During daily and sporting activities, we see knees getting fully straight all the time. Walking, jumping, running. Full knee extension is essential to activity.
After knee surgery or injury, however, many people lose their ability to fully straighten their knees. Unfortunately, this often leads to a host of challenges, including:
- Increased risk for developing arthritis
- Changes the way we walk
- Increased strain in other areas, like the hip, back, and even different parts of the knee
- Decreased muscle function (specifically the quadriceps)
So what to do about this? There are thoughts that tight hamstrings cause this lack of knee extension; this has not been our observation in the clinic. Rather, loss of extension is due to a variety of other factors. Swelling impairs the knee's ability to fully move throughout its range of motion--including extension. Inability to fully activate the quadriceps muscle is another cause of knee extension loss. Pain limits the ability of people to fully straighten their knee. And oftentimes, the knee "scars" on the inside due to increased production of connective tissues.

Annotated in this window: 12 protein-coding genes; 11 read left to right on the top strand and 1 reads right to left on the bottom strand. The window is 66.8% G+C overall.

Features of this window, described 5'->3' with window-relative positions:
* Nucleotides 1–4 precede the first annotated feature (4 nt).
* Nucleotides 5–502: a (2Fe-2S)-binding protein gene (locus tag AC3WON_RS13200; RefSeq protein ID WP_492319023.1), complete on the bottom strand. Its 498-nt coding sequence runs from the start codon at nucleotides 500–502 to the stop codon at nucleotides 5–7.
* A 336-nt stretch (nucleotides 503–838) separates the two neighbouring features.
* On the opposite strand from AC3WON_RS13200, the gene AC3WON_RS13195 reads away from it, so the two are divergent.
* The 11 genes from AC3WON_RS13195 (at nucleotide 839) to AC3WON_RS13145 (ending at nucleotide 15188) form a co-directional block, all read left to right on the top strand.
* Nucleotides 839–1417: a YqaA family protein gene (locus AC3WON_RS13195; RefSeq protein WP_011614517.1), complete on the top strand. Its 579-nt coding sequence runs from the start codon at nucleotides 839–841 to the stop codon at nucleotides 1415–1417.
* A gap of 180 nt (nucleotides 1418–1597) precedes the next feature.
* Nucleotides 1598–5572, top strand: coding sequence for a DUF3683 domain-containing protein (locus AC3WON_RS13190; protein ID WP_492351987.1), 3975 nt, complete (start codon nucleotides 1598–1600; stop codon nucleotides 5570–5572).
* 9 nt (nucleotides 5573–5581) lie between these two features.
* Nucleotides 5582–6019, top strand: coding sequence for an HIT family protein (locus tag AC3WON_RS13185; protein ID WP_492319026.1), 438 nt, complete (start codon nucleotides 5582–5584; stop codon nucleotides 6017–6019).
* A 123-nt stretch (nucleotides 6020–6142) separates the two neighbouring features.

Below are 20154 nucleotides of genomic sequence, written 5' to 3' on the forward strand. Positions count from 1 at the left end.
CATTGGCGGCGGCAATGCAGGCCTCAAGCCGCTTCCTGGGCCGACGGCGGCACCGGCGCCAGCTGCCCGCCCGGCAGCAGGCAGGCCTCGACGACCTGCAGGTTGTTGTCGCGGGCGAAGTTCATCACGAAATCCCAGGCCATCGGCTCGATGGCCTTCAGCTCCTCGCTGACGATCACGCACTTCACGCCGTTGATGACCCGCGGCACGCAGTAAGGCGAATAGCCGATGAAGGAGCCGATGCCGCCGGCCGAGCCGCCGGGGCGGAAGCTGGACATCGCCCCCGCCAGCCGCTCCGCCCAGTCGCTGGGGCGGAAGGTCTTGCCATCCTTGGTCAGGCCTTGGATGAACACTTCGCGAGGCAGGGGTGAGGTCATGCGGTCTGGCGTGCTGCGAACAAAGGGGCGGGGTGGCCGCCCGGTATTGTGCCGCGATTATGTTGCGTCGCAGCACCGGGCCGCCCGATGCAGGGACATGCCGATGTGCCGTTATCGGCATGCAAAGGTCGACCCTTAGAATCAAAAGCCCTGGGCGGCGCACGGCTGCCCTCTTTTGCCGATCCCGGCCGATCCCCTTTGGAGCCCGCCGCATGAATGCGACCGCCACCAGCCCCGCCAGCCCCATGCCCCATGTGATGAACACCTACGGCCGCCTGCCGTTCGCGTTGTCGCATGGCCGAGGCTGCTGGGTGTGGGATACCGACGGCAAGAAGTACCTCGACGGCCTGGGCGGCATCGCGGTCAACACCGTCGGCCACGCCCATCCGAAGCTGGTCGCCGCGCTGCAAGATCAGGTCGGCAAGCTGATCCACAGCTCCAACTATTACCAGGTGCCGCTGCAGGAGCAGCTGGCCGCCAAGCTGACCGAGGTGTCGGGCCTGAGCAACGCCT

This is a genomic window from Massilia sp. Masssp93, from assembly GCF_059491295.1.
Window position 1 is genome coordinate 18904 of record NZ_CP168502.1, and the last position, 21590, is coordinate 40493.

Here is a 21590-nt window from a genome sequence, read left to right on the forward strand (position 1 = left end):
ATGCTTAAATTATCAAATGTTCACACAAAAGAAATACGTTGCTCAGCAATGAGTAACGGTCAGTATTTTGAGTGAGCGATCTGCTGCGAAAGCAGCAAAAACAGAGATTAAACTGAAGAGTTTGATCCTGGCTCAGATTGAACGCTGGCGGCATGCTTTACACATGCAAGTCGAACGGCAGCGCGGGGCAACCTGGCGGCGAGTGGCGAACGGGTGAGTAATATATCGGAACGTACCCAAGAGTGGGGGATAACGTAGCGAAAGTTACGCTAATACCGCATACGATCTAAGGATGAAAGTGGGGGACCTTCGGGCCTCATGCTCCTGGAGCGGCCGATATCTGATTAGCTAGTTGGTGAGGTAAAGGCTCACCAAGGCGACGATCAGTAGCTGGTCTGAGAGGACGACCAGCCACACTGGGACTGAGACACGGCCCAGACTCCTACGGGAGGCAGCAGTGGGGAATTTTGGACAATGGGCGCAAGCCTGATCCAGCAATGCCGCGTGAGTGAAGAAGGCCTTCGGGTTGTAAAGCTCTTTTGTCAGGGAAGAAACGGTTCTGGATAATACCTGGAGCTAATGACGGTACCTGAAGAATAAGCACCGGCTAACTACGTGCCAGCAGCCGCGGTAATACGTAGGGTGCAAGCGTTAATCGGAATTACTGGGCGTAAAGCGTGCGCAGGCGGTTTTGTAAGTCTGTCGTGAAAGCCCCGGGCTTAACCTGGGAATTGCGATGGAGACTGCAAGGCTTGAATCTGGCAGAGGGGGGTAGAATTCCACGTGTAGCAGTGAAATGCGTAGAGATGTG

So what to do about this? It is essential to remove any swelling after the first few days of an injury or following surgery. Ice and compression are excellent choices to accomplish this.
Improving quadriceps function is most effectively done with exercise that isolates that muscle group; think quadriceps sets, leg extensions, and even wall sits.
Pain relief may be achieved with ice and gradual increase of stress to the area.
When scar tissue forms inside the knee, prolonged stretch of the area is one technique that works well. This can be achieved by using gravity to assist or a device can be used to accomplish this.
Knee extension is essential following surgery and injury. All efforts to regain this motion should be undertaken to improve function and allow successful return to sport and daily activities.